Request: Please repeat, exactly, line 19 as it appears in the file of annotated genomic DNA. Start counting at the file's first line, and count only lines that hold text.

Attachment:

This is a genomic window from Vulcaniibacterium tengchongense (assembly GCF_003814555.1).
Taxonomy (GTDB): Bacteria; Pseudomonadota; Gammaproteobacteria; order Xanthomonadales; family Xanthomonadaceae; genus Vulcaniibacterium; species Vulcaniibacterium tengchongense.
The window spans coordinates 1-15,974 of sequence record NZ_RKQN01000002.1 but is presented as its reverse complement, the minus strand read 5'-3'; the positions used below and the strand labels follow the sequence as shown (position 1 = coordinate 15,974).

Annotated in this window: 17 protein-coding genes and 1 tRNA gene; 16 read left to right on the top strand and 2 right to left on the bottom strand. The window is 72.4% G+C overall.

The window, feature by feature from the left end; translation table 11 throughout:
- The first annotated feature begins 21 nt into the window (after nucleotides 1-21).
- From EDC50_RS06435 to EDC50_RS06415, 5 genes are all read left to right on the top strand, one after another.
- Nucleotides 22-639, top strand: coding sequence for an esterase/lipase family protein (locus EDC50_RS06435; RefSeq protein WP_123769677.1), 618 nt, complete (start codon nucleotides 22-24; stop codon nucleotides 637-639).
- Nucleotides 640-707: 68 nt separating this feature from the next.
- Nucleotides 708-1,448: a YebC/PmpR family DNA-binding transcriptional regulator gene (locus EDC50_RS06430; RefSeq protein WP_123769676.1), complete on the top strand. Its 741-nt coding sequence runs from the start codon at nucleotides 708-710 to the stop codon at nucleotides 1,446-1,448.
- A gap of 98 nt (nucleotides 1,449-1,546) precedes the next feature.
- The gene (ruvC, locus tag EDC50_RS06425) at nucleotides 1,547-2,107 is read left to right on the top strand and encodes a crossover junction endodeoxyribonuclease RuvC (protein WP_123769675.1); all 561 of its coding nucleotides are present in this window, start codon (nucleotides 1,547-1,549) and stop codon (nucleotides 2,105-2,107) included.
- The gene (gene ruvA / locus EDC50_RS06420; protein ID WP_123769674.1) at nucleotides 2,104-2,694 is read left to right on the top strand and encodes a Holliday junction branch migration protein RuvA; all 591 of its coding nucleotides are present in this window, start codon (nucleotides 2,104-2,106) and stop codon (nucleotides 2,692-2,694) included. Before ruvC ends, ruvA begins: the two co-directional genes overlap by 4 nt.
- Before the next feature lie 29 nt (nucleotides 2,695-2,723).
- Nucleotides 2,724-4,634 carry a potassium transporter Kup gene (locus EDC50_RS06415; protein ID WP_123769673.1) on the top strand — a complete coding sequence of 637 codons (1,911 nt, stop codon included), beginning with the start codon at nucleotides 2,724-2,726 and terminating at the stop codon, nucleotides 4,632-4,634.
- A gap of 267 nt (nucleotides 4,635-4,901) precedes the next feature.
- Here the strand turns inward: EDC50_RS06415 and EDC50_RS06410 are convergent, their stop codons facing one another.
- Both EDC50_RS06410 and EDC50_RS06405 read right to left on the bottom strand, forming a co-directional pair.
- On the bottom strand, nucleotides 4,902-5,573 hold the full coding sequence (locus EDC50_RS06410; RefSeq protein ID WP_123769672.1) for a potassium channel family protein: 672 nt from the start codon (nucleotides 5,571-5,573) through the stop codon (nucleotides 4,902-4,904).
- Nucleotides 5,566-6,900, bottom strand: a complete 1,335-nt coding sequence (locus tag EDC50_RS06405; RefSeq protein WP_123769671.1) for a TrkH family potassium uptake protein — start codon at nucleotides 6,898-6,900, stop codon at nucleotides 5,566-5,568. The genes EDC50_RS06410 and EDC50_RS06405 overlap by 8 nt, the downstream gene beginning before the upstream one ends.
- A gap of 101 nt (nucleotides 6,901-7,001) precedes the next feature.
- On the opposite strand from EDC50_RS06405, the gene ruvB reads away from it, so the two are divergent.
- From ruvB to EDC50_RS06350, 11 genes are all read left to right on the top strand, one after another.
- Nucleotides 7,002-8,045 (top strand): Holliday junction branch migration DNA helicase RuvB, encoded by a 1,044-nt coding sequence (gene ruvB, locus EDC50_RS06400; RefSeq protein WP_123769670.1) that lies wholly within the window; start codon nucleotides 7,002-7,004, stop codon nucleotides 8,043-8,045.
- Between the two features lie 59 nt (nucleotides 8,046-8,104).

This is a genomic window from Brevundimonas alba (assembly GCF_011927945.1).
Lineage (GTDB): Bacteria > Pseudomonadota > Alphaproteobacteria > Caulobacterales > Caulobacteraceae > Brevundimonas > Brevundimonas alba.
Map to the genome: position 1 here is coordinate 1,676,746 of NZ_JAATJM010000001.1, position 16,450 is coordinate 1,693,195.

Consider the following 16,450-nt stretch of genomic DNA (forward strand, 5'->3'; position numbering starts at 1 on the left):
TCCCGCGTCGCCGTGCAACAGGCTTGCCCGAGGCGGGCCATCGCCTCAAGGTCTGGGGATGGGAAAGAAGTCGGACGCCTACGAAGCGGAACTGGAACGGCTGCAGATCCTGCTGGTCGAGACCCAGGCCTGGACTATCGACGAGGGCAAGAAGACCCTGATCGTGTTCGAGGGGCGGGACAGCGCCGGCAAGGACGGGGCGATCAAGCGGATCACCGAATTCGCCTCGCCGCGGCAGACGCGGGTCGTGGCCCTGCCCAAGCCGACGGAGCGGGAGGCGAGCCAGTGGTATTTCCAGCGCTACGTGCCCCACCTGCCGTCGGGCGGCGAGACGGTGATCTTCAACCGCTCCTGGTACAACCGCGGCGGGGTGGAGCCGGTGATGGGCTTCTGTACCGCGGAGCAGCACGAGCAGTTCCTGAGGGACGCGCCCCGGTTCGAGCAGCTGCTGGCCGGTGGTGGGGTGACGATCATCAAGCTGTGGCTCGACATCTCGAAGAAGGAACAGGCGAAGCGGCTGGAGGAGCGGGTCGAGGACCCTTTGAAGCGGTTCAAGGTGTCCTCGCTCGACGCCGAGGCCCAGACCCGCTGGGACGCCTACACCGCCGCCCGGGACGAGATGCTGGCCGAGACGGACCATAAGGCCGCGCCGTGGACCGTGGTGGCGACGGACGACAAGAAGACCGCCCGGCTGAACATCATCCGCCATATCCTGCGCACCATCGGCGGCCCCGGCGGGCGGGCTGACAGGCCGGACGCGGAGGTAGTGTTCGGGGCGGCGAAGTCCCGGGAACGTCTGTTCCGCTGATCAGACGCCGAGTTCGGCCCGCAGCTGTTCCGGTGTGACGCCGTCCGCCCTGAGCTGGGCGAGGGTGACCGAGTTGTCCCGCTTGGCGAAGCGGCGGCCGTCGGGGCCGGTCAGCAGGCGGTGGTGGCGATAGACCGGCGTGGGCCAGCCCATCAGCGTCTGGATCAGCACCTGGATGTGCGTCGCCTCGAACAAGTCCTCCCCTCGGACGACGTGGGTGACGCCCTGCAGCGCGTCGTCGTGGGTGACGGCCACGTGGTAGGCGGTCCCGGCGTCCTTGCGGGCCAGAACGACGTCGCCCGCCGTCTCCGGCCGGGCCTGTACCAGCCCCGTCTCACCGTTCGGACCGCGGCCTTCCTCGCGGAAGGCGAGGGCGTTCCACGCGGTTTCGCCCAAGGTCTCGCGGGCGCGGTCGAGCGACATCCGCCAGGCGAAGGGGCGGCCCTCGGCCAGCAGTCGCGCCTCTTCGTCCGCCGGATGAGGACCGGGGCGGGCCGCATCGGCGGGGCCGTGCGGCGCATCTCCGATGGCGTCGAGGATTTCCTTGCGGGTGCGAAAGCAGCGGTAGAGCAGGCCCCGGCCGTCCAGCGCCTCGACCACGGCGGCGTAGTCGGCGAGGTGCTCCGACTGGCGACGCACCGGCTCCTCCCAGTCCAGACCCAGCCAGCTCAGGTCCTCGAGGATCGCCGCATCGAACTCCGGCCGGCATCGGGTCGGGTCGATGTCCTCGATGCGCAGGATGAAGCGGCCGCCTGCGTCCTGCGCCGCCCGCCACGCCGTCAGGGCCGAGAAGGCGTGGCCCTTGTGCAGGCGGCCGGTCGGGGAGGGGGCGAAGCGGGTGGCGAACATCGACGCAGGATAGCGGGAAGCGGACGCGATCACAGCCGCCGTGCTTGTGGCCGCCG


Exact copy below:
- On the bottom strand, nucleotides 4,902-5,573 hold the full coding sequence (locus EDC50_RS06410; RefSeq protein ID WP_123769672.1) for a potassium channel family protein: 672 nt from the start codon (nucleotides 5,571-5,573) through the stop codon (nucleotides 4,902-4,904).